Wednesday, March 22, 2017

Understanding parents and their drug use

I am responding to an article in today's advertiser written by Lauren Novak. The main point emphasised by Lauren in this article is that there is an epidemic of ice use amongst parents. That there needs to be a focus by the government on this problem is an understatement. There is no doubt that the excessive or daily use of any illicit drug will prevent a parent from parenting appropriately thus creating a risk for children.

The Child Protection Party experiences drugs as a risk factor in over 90% of the cases we deal with. Recently, a client asked me to seek out an appropriate rehabilitation program for her. I discovered that there was one program where the waiting period was six months and there were a range of other programs which represented drop-in centres rather than a live-in program. It was evident that drug rehabilitation programs were scarce and were not well funded.

Most of the parents I work with, who have a drug problem, which is most of them, are scheduled regular drug tests or have random drug tests regularly. This in itself creates a problem because if a person is unable to make a drug test because they are ill or feeling overwhelmed, the department will automatically suspect that they have been "using". This creates another layer of mistrust.

Some Department of child protection office's have a drug counsellor on the premises with the expectation that parents will attend drug rehabilitation counselling through this service. I think this is a valuable service and it should be offered at every centre where parents are being investigated and assessed. However, accessing the department's designated and preferred counselling service does not create compliance because clients become wary and mistrustful of these services. This means that parents often find it difficult to engage with the counsellor.

Parents find it difficult to cease drug taking when they spend most of their time discussing the drug problem. What needs to be discussed, but seldom is, are the other problems which influence the drug taking. This type of counselling requires the client to trust the worker, and the client to be assured that whatever it is said in front of the worker will remain confidential. Parents believe, and rightfully so, that statements they make to any other professional will find their way back to the department. This therefore prevents parents from being honest and open with the issues that have plagued them for most of their lives.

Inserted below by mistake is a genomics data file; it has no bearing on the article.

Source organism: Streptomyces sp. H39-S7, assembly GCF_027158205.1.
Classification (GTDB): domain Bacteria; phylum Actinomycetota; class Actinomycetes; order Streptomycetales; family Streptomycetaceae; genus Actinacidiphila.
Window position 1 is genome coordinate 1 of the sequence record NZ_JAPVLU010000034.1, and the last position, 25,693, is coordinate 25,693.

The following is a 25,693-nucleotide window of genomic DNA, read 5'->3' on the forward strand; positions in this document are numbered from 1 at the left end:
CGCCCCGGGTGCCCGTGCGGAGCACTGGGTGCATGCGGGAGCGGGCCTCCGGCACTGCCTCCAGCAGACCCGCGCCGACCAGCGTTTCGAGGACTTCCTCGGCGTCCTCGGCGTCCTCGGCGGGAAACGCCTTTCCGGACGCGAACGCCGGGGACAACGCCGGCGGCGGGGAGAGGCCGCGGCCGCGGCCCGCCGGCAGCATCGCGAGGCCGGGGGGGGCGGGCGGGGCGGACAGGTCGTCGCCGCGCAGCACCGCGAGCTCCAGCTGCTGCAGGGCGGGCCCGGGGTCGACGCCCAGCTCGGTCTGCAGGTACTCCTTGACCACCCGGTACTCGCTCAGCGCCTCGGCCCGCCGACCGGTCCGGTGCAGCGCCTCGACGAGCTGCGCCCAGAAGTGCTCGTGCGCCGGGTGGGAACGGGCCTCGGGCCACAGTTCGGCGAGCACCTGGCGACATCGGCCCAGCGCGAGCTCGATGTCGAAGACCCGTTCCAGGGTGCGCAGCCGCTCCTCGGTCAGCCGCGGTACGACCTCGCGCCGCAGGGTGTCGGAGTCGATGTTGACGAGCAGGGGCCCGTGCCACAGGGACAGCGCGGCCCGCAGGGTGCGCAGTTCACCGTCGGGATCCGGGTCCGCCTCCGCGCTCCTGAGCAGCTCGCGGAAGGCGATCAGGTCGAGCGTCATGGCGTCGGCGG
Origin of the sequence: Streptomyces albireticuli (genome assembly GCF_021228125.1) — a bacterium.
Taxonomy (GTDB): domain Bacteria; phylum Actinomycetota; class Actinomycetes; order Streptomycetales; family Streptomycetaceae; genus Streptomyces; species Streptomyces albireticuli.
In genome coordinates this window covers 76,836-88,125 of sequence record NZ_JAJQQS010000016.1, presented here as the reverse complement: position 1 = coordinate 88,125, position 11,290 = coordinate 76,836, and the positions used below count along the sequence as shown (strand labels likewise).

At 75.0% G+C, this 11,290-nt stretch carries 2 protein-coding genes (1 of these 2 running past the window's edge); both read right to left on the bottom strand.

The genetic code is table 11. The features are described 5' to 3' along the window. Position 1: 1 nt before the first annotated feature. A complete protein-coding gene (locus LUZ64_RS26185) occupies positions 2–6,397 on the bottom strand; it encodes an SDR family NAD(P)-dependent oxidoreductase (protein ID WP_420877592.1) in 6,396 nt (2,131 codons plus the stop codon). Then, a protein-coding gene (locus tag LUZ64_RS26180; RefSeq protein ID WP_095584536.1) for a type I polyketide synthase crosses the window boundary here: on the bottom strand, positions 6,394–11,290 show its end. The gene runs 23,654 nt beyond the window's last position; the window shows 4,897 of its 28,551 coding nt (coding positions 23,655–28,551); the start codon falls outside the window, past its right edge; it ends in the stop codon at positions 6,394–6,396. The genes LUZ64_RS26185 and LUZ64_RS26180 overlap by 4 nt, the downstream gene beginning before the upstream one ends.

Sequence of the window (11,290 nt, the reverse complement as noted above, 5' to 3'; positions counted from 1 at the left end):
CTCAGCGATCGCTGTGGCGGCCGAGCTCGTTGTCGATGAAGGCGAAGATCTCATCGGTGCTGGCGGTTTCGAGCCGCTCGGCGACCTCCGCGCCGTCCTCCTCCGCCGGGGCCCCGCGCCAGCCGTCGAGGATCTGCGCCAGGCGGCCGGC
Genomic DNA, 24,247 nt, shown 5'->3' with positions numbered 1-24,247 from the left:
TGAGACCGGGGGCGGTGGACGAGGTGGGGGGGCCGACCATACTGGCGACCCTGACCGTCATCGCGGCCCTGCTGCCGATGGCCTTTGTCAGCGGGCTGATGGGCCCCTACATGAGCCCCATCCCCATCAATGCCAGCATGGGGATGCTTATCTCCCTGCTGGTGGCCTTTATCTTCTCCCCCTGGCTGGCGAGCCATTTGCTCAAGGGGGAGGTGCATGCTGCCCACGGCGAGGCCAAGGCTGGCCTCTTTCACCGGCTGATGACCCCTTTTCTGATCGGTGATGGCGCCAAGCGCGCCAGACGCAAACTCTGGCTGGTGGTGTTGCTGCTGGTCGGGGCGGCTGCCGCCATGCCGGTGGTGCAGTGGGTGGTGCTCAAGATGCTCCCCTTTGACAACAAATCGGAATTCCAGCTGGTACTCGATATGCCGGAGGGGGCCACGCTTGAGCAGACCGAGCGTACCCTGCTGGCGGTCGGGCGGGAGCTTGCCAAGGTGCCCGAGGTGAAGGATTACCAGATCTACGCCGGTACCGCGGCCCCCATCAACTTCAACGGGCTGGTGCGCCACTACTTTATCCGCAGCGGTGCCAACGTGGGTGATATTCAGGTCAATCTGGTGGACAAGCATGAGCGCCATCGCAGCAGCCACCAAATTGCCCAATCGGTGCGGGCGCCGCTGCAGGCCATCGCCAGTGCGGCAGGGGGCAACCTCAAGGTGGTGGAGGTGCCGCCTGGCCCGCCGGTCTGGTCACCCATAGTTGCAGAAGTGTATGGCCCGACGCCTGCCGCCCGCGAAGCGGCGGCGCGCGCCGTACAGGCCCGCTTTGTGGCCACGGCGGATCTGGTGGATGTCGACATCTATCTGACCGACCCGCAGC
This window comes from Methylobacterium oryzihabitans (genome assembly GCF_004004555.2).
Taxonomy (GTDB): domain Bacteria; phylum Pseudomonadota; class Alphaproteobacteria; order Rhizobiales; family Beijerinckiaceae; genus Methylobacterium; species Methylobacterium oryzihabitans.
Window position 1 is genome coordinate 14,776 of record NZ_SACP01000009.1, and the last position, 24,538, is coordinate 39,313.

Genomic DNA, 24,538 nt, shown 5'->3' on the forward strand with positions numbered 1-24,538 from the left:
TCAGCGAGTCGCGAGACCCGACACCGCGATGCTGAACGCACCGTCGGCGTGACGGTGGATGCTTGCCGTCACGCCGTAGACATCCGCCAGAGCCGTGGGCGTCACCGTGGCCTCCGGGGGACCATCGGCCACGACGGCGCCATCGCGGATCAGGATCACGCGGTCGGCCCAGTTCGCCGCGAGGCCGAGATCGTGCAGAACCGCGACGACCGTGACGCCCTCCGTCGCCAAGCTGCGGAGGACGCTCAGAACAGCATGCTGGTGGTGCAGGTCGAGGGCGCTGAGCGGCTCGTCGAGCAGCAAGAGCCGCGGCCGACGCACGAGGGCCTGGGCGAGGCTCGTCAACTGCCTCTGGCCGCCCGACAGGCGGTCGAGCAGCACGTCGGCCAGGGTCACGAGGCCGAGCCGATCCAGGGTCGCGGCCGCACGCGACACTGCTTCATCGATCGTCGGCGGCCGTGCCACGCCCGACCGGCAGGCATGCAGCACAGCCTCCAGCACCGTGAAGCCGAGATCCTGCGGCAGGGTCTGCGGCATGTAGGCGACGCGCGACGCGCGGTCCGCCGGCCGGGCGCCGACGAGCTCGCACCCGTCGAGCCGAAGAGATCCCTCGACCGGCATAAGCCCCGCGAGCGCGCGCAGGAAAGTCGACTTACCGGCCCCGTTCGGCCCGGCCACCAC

When a parent encounters a child protection service it is an opportunity for them to confront the traumas and abuse that the client has received, and in order for them to do so they need to be able to trust the service which has engaged with them. If that service though is a service which they do not trust then it is hard to imagine how they can experience a positive outcome.

Ultimately, we need child protection services to be a one-stop shop, where trust is established confidentiality is maintained, support is offered and working together to have the children returned is everyone's goal. It is sad though that the culture does not permit this sort of service to be offered. The culture of blame has to be eradicated and a sense of partnership needs to be established. Working with parents who trust the worker produces some amazing outcomes in a shorter time frame. Working in an environment where there is little trust will always produce negative outcomes.

Back to Lauren's article, the number of tests a parent has to do and the amount of counselling they receive is irrelevant if they fail to believe in and confide in the process. The challenge should be to create environments where people feel safe, where they can openly talk about their concerns without feeling and believing they will be punished for doing so.

There is hardly a parent I speak to who doesn't want to be a better parent for their children. For those of us who have never experienced an ice addiction will never understand the power and influence such an addiction can have on a person. For us to offer simplistic solutions to emotionally intense problems dismisses the experiences of victims. The experiences of many of the people whom I deal with range across the spectrum of all types of trauma. None of which I have ever experienced. Which most of us in the community also have not experienced. However, many of us are prepared to adopt the "get over it" mentality, without ever understanding what it is like for some of these people. By simplifying the problem we are undervaluing the experiences of those people who we want to help.

The Child Protection Party is working desperately to change the narrative so that we all can have a different perspective of what the issues are and how to resolve them. By becoming paternalistic and simplistic we are accomplishing nothing.

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